On June 21, the Supreme Court handed down its decision on South Dakota v. Wayfair, ruling that online merchants can be required to collect sales taxes.

If your online business sells to customers throughout the country, be prepared to start collecting more state and local tax. On June 21, the Supreme Court handed down its decision on South Dakota v. Wayfair, ruling that online merchants can be required to collect sales taxes even in states where they have no physical presence. (If you’re an online merchant, don’t panic: Miva partners with providers of specialized tax automation software that integrates with the Miva platform and automates the process.)

The decision overturned the 1992 ruling of Quill Corporation v. North Dakota that barred states from requiring a business to collect sales tax unless the business had a substantial connection to the state. So, for example, Home Depot had to collect tax for online purchases in states where it had stores, but an online merchant without brick-and-mortar stores could sell the same item and not be required to collect tax. South Dakota could start collecting tax within 30-90 days, according to the New York Times story, “Supreme Court Widens Reach of Sales Tax for Online Retailers”.

But will you have to pay? The South Dakota law requires all merchants to collect a 4.5 percent sales tax if they had more than $100,000 in annual sales or more than 200 transactions in the state. The state sued three large retailers – Wayfair, Overstock.com, and Newegg – not small ones.

Other states, including North Dakota, are passing laws based on South Dakota’s. States may opt to include transaction and revenue minimums in the laws (like South Dakota, above) which could reduce the impact on smaller online businesses. But it won’t help mid-sized businesses who will still have to track sales state-by-state, not just by tax rate but also by product item. Clothing is taxed in some states – but not others – and is often not clearly defined. Tax obligation for educational and emergency supplies also vary.

In its brief to the Supreme Court, Overstock.com stated that collection “would prove particularly burdensome for smaller and medium-sized retailers that lack internal systems for multi-state tax compliance. Many of the largest internet retailers, meanwhile, already collect the tax at rates approaching traditional bricks-and-mortar sellers.” In his dissent, Justice John Roberts mentioned the complexities of states levying tax on different ranges of products.

Automated Compliance Options

Fortunately, merchants have automated options for sales tax collection and payments. Miva partners with Avalara and AccurateTax TaxTools, whose software integrates with Miva and merchants’ existing business applications. The software tracks all state and local taxes throughout the country – no easy task when there are thousands of jurisdictions – and then calculates the tax to be added to specific purchases as customers check out or receive an invoice. At tax time, TaxTools provides usage and transaction reports to make it easy to file your taxes. Avalara calculates what is due, collects a single payment from the merchant, and then disperses payments throughout the various jurisdictions. Avalara has set up a section with resources about tax collection and the South Dakota v. Wayfair decision here.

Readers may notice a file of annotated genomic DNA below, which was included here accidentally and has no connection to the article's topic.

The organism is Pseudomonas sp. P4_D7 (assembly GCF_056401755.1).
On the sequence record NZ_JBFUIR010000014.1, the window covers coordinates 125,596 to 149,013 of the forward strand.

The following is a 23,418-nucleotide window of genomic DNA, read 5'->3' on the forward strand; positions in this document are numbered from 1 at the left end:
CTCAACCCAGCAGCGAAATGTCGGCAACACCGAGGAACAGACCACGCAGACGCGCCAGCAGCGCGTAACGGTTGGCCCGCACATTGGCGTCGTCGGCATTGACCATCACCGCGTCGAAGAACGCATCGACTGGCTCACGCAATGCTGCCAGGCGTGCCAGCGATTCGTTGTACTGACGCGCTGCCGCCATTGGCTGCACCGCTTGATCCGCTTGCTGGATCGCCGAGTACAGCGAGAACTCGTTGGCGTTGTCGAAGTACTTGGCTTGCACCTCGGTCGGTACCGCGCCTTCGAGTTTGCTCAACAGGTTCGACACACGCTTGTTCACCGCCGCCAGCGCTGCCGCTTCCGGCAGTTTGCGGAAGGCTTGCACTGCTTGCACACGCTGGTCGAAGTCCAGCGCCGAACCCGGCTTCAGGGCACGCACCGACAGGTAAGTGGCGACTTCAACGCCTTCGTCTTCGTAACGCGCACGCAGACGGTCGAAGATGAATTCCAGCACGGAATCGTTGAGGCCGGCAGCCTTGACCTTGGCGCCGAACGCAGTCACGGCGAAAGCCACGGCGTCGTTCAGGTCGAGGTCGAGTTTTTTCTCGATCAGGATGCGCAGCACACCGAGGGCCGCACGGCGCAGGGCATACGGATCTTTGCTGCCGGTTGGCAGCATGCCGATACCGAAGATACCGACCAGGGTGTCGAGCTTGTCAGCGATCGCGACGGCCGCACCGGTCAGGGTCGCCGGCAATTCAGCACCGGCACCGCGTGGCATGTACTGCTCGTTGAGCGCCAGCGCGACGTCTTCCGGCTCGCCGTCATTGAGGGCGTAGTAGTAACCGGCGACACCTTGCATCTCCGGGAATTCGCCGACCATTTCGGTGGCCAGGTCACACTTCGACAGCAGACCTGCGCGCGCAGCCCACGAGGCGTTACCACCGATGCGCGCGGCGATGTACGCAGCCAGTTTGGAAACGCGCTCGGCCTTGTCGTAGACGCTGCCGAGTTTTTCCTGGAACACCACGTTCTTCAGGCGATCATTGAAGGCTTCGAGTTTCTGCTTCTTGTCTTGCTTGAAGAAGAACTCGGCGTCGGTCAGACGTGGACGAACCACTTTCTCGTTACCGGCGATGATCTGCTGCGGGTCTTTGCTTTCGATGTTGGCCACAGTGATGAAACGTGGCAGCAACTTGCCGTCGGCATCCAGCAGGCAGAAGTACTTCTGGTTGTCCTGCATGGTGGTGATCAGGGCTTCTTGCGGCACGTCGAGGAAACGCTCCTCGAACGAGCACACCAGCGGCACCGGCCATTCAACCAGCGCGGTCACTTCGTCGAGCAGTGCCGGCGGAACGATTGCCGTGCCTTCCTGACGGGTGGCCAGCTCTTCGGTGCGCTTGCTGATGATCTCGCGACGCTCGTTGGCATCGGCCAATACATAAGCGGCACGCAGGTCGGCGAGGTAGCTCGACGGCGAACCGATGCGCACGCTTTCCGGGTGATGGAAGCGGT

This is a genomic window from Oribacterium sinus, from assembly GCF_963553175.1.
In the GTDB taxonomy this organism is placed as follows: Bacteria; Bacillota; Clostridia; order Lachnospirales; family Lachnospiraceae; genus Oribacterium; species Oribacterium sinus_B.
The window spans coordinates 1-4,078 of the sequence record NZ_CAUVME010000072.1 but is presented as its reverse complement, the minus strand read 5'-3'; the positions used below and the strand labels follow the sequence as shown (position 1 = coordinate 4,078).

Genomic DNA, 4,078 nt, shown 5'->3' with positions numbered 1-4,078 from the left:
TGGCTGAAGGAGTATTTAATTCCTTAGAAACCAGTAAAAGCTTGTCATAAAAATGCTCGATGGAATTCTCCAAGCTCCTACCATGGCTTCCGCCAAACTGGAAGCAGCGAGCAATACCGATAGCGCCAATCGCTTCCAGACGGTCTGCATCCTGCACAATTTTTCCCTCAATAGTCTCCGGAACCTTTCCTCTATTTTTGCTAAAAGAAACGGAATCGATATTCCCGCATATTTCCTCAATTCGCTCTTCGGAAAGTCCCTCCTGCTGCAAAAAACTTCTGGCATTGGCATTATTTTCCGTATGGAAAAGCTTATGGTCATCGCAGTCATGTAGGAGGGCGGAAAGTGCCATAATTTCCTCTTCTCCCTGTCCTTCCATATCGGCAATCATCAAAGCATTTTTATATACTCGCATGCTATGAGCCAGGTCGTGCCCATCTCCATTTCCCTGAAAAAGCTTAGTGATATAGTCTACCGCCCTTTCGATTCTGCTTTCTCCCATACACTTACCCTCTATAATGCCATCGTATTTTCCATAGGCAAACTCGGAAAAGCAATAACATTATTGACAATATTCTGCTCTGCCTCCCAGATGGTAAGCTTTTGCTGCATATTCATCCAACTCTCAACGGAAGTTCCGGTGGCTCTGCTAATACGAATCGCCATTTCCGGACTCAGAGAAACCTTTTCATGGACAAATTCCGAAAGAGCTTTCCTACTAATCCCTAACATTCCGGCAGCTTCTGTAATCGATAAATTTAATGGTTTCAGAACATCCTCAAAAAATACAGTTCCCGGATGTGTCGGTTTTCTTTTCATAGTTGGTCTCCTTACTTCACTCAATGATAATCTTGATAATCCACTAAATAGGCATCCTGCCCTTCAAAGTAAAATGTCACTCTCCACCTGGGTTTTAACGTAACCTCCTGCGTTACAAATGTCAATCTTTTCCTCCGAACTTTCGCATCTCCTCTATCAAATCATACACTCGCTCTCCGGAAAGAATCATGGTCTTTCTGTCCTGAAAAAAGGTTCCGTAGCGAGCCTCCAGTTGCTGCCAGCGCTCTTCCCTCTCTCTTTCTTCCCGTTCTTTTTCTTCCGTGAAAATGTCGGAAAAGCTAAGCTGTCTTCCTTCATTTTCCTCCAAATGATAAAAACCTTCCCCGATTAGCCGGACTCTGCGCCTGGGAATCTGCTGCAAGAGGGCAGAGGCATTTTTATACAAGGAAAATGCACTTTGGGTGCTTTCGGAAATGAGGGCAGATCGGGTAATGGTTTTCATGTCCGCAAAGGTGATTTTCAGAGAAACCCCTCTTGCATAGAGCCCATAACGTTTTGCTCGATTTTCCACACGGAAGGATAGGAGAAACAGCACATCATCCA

“Economic nexus” is a term you’re likely to hear a lot of in terms of sales tax collection. Avalara explains that economic nexus is a tax collection obligation imposed on companies that have a certain level of economic activity within a state. Unlike nexus, that’s based on physical presence, economic nexus is based entirely on sales revenue, transaction volume, or a combination of both. Like many sales tax laws, economic nexus criteria vary by state, but all aim to level the playing field between non-collecting out-of-state sellers and brick-and-mortar businesses. Avalara provides a map of states that have economic nexus laws.

Life Will Go On

Consumers were quick to voice their opinions online – with many stating they won’t be giving up online shopping anytime soon. New York Times commenter Kosher Dill posted, “I do most of my shopping online now because the local hardware store, pet store, clothing shop, bookseller, gift shop, shoe stores, etc. – all of which gripe about Amazon – begrudge doing special orders, won’t offer home delivery, and are closed before I get off work in the evening.” Kosher Dill continued, “My computer and Internet connection don’t complain, heave pained sighs or say, ‘it would take two-to-three weeks to get that.’ I can sit down with a glass of wine at 10 p.m., spend 90 seconds clicking and voila, it will be on my doorstep in less than 48 hours. A few percentage points in sales tax is a small price to pay for service and convenience”.

About The Author

Elisa Williams

Elisa Williams is a journalist and communications strategist who combines storytelling with solid research and analysis. A contributing author to the Miva Blog, Elisa has written for a wide array of consumer, business and technology publications, including Newsweek, Real Simple, Computer Life and Inc. Her marketing and content development work includes supporting technology companies that specialize in ecommerce, financial services and big data.

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